Billy Clayton waited weeks to hear the sound of water spilling into Columbia County's new 5 million water tank.
"That's a real good sound to hear," said the county's water and sewer services director of the constant hiss Monday of water flowing into the the creme-colored tank just off Belair Road.
The four-story tank, which will help alleviate some of the county's recent water shortages, has remained empty since it was completed three weeks ago because there wasn't enough water to fill it.
So far, the gauge along the tank's outer wall measures 18 feet -- 22 feet below its capacity. The tank represents a quarter of the county's water storage capacity.
"We just haven't had anything to put in it," Mr. Clayton said, adding residents had been using 26 million gallons of water per day for the past two weeks. "Everything I could put in the pipes was already sold."
Water was diverted to begin filling the tank Monday after residential use dropped during the weekend.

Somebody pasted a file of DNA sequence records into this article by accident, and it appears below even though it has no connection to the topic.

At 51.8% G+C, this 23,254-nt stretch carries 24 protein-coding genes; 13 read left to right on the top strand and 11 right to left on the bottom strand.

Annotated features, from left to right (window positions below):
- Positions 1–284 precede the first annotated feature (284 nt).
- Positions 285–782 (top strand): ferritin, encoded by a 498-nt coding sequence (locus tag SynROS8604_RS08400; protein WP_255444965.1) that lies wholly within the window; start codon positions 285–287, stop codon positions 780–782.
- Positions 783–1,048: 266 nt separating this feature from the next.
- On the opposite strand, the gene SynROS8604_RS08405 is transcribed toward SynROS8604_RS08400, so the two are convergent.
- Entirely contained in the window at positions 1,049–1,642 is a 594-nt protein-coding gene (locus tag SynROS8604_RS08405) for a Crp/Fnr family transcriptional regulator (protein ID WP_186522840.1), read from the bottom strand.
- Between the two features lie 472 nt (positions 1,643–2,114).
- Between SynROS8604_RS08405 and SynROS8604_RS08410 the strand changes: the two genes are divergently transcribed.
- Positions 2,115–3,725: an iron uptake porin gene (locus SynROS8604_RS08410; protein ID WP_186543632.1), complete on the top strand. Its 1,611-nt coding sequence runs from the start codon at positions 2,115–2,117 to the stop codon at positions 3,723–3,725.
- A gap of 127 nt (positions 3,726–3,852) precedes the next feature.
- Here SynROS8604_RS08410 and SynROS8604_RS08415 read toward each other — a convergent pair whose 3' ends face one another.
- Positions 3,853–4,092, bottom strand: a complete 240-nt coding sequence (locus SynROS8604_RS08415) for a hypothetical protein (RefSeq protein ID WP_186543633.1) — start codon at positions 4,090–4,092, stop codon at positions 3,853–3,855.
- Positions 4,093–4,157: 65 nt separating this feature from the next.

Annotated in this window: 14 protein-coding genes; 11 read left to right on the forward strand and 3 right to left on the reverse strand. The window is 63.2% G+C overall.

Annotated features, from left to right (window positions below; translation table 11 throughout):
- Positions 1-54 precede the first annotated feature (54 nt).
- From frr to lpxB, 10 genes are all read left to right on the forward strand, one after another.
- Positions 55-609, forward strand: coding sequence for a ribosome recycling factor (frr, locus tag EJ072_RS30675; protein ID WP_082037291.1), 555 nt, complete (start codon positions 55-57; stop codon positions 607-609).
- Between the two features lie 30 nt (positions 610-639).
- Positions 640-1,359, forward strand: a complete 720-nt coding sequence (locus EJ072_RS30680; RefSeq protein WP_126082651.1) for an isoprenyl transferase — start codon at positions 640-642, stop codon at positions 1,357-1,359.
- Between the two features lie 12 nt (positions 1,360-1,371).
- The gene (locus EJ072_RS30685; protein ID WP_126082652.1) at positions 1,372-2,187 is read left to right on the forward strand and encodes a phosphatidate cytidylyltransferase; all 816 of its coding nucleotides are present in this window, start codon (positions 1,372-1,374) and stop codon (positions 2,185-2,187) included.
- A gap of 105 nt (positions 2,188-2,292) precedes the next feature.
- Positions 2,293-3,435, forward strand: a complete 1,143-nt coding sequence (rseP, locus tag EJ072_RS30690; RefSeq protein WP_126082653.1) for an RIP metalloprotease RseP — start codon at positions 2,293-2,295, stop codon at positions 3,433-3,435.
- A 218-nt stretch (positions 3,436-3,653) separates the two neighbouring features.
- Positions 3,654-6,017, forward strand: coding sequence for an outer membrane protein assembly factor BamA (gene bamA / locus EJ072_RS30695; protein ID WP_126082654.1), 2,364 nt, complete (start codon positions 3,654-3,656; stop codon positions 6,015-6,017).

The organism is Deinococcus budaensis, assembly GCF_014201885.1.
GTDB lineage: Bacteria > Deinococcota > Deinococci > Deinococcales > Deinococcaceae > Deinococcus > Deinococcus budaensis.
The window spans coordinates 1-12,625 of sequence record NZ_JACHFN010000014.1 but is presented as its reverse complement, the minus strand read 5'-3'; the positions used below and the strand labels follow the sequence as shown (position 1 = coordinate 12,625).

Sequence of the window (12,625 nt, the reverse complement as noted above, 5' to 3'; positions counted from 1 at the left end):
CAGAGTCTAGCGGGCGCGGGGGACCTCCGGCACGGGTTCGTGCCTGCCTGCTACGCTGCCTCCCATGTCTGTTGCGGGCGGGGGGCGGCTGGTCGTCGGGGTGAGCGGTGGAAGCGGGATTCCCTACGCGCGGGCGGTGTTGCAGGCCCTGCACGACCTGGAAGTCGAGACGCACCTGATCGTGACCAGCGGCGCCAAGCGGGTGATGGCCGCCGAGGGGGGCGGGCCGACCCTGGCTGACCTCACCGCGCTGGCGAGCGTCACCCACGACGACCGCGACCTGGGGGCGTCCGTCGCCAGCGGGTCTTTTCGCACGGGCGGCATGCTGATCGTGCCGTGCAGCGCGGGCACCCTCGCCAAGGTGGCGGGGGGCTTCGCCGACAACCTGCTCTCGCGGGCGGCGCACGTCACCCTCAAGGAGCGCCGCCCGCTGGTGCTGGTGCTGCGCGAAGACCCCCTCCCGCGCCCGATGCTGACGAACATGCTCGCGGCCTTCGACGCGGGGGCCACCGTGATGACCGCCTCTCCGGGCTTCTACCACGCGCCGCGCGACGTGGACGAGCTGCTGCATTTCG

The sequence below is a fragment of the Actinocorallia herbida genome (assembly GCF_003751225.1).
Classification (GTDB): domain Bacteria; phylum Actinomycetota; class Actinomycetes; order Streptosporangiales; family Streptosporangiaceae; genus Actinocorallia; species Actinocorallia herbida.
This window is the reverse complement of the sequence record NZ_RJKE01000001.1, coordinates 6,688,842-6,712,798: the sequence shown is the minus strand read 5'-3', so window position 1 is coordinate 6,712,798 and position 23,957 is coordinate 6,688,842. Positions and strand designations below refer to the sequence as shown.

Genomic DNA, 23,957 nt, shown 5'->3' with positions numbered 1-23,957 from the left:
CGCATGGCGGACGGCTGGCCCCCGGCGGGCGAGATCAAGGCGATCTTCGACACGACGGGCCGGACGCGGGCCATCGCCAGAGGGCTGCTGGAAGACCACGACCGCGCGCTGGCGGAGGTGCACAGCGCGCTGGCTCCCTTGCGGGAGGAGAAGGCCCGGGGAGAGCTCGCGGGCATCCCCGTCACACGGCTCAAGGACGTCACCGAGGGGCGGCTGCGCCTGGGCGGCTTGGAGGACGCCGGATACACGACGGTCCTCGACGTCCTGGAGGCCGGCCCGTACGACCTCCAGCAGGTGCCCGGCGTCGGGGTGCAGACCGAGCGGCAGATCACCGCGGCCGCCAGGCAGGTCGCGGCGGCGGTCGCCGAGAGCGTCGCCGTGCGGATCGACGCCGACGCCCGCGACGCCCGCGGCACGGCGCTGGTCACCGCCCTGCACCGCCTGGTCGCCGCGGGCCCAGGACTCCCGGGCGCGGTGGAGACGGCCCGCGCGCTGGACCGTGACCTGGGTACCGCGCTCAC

"What really helped us was the restrictions we enacted Thursday," he said. "By Sunday afternoon we were in good shape."
Columbia County residents are under an odd-even watering schedule -- but can water only from 5 to 9 a.m. and 5 to 9 p.m.
An early Monday storm, which dropped 1.25 inches on parts of Columbia County and nearly 1.5 inches of rain at Augusta's Fort Discovery, also helped ease the water woes.
"It was wonderful," Mr. Clayton said. "It was a God-send, and it was unpredicted. It was the best kind of rain in the world, for sure."
Meanwhile, it'll take at least two days to fill the tank with a pipe pumping about 150,000 gallons of water per hour. By comparison, using an average garden hose to fill the tank would take a year, Mr. Clayton said.
Staff Writer Katie Throne contributed to this article.